Fayette County parents express concerns about redistricting at second public forum

vhoneycutt@herald-leader.comJuly 10, 2014 

Fayette County Public Schools central offices at 701 East Main Street, Lexington


Background: More than 100 people attended the second public forum on redrawing Fayette County school attendance zones Thursday night at Lafayette High School. The last time the district initiated widescale redistricting was 2002.

Attendance zone changes will be implemented when two new elementary schools open in 2016 — on Georgetown Road and east of Interstate 75 — and a new high school opens in 2017 on Winchester Road. More than 25 committee members will draft a proposal that will likely go to the school board in early 2015 for approval.

What was discussed: Parents asked school officials not to redistrict schools that are academically strong. Parents fear redistricting could harm children and create "broken" neighborhoods and communities. They said if parents are dissatisfied, a number of students would go to private schools and split up the community feel of neighborhoods. In response to questions, school district officials told parents that Superintendent Tom Shelton's cabinet developed the principles that will guide the redistricting committee. Parents are concerned that a primary guiding principle includes achieving socioeconomic balance. Parents want children to attend schools closest to their homes.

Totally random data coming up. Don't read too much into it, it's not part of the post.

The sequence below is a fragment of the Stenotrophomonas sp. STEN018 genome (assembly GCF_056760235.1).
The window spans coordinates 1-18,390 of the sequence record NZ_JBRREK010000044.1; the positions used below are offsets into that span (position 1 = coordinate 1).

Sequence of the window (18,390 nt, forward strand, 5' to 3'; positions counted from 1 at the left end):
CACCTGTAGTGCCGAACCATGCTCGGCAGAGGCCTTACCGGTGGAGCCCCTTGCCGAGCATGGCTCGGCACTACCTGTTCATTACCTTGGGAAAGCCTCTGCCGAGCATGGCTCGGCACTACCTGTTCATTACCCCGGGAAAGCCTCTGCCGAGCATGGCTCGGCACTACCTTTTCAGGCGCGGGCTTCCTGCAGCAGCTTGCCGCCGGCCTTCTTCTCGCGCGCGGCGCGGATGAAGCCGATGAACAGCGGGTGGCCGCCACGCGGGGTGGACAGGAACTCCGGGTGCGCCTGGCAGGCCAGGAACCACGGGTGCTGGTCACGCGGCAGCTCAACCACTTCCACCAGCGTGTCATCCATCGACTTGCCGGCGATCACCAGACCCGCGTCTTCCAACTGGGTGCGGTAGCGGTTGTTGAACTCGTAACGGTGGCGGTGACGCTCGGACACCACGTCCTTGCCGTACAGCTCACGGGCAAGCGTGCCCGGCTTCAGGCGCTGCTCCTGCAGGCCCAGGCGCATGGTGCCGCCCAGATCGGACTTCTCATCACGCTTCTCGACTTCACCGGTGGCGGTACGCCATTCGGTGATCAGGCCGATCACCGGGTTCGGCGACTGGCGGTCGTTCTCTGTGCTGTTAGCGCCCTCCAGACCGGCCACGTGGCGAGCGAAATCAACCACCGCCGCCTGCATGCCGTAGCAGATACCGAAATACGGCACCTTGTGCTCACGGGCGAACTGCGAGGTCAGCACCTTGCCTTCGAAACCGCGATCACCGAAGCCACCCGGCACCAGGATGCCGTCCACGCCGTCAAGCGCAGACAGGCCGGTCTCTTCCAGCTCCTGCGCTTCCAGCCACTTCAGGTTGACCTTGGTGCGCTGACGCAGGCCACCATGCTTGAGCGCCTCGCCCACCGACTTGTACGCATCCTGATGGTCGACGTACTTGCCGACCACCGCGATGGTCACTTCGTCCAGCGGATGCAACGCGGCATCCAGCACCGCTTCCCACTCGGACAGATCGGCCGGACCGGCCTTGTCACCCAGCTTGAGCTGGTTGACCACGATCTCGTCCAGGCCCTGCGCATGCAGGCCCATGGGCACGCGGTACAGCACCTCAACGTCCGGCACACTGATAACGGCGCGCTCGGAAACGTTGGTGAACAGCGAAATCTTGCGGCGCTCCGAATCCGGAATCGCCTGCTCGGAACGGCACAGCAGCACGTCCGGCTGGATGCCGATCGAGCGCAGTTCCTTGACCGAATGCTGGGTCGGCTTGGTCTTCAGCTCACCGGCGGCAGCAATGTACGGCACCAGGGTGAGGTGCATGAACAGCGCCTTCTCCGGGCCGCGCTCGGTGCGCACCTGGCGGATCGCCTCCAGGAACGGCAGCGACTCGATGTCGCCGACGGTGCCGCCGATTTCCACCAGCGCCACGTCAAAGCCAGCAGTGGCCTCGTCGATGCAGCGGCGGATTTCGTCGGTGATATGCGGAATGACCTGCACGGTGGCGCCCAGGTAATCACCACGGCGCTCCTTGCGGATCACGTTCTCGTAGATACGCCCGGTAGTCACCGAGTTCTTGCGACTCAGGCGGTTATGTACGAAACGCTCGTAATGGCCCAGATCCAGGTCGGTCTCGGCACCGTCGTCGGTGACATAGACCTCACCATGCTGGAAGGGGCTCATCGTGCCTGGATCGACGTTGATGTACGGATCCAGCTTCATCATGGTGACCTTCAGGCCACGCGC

Real estate broker Diana Fields said she was concerned that if people stop buying homes while waiting for the redistricting process to play out, Lexington's economy would be hindered. Shelton, meanwhile, said every address in Lexington would not be redistricted.

Questions parents asked: How will school rezoning affect the placement of gifted and talented children?

How were committee members selected to be on the redistricting committee? Why are real estate agents and home builders on the committee?

Are students consulted about redistricting?

Why change successful schools?

Continuing the conversation: A parent said there should be more positive changes along with redistricting such as more elementary foreign language classes. Parents want school officials to consider what will happen to school budgets when students are moved from schools that receive federal funding — due to low income students — to schools that don't. Parents want to know which students might be allowed to continue attending a school where they've attended long term.

What's next: The next redistricting committee meeting is set for 4:30 p.m. July 24 at the district's warehouse facility, 1126 Russell Cave Road.

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